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The Physicality of Spirituality

My Dear One,

This has been a very physical week. Which is to say, concerns of the body have been forefront in my spiritual journey, leading me to reflect a bit on just how physical our spiritual lives are most of the time.

The week started with a day spent last Sunday at a Celtic festival. My DNA packs a strong Scottish and Irish component and every now and then those particular strands call out to be reconnected to their homeland. It was a bit of a stretch. I was walking around on solidly Texas soil. The food vendors were common carnival fare. Honestly, it wasn’t the best Celtic festival I’ve ever been to - then again I’ve only been to two now so perhaps I just hit the jackpot the first time. But the sounds of Scotland and the dances of Ireland and the fact that some big, bearded guys in kilts were tossing heavy things around a field was just enough to get my fix. I left longing for more and am grateful it looks like 2020 will take me back to Iona, Edinburgh, and the Highlands once or twice for the real deal.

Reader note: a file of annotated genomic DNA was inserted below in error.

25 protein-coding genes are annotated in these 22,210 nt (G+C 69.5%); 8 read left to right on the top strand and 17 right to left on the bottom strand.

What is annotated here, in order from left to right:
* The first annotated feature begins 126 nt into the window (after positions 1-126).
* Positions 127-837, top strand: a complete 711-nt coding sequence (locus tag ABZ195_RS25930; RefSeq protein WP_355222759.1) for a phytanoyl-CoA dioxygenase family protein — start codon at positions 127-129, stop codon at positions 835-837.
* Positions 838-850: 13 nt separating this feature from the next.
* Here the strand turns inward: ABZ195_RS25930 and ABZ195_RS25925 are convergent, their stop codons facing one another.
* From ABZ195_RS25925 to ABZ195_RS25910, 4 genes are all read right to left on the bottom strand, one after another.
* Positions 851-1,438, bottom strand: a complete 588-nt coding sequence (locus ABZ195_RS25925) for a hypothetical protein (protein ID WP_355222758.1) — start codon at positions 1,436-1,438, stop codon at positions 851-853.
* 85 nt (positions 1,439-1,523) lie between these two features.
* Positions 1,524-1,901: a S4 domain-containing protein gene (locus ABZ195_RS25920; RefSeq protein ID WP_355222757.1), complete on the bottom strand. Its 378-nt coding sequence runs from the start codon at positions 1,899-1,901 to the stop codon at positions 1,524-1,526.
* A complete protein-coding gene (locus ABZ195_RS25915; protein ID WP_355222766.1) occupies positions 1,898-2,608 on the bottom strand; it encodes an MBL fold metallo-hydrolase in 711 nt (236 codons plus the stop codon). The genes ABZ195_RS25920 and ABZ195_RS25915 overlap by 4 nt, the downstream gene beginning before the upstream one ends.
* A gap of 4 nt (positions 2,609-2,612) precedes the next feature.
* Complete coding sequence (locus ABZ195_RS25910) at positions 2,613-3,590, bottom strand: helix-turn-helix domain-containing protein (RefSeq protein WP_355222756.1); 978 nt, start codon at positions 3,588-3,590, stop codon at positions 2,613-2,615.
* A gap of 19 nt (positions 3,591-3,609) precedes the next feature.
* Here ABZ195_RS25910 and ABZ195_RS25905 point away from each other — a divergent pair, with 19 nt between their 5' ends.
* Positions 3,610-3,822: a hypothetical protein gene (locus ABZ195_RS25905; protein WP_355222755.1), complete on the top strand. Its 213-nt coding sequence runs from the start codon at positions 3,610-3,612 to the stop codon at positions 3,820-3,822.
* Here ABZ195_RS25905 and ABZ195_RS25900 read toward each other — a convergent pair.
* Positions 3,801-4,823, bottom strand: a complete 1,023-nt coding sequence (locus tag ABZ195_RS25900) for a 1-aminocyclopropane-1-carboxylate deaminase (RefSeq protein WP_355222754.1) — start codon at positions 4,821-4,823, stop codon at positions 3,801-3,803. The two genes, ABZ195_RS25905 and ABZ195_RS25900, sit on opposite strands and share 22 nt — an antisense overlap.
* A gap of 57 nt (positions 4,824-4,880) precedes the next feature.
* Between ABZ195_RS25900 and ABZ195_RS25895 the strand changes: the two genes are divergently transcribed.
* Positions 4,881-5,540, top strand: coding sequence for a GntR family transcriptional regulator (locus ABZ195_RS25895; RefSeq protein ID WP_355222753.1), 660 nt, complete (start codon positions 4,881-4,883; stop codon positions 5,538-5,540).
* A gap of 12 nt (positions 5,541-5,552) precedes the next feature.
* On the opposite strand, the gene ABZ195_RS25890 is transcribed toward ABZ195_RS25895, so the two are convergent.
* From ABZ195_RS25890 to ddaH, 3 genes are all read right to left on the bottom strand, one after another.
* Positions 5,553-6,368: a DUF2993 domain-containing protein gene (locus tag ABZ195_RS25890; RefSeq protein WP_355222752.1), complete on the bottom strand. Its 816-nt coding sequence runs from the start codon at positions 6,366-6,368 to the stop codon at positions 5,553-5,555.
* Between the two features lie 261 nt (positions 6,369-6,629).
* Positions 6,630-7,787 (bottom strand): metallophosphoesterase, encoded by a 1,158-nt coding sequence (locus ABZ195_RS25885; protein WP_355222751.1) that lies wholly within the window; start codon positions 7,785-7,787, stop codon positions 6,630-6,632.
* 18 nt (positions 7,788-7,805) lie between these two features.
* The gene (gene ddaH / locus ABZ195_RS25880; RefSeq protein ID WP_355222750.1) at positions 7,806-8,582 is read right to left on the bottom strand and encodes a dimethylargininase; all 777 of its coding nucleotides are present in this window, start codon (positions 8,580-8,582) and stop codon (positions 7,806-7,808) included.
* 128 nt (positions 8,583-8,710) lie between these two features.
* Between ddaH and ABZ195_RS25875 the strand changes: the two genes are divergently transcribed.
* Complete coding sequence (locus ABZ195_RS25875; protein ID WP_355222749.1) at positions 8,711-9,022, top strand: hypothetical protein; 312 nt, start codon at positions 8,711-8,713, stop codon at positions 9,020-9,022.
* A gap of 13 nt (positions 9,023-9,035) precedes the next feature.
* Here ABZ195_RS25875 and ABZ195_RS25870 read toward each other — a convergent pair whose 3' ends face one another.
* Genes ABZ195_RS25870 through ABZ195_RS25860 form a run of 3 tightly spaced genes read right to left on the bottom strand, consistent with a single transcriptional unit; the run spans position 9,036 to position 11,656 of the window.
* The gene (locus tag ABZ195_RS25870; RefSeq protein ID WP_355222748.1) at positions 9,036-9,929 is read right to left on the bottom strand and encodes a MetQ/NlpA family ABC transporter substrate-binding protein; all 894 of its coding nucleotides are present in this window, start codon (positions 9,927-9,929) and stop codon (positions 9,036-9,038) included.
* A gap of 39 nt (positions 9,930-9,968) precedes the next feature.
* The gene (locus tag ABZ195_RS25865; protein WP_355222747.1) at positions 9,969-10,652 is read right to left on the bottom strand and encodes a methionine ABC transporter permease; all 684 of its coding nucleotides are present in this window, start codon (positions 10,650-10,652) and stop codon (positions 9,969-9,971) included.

Tuesday night saw my younger son’s last football game of the season. They lost. It wasn’t their year. But he had fun because he was out there, pushing and blocking and running. As his dad, I was mostly glad he didn’t get hurt this year. A couple of other kids on his team weren’t as fortunate. Why do we do this, I wondered at times. Why are humans so drawn to using our bodies to compete, to push ourselves to our limits? There is something very, very deep within us, something certainly at the soul level, that needs to see what our bodies are capable of in order to have lived a fully human life.

Wednesday night I talked to my aunt who recently learned she has cancer. It is a kind with a high cure rate and there is reason for hope despite its advanced stage. Her husband, my uncle, died from cancer years ago. His was the first funeral I ever led, in just my second year of seminary. After talking with her, I walked next door and presided over a Poetry and Music Mass for my faith community. We recited the poems of people like Joy Harjo and David Whyte and sung the songs of people like Passenger and Chris Renzema and considered the presence of God in things that aren’t conspicuously trying to be holy. We then gathered around a table and ate bread and drank wine, these deeply physical acts whereby Jesus’ spirit becomes present. I sent them out with this blessing, a poem from Hafiz titled “Two Giant Fat People”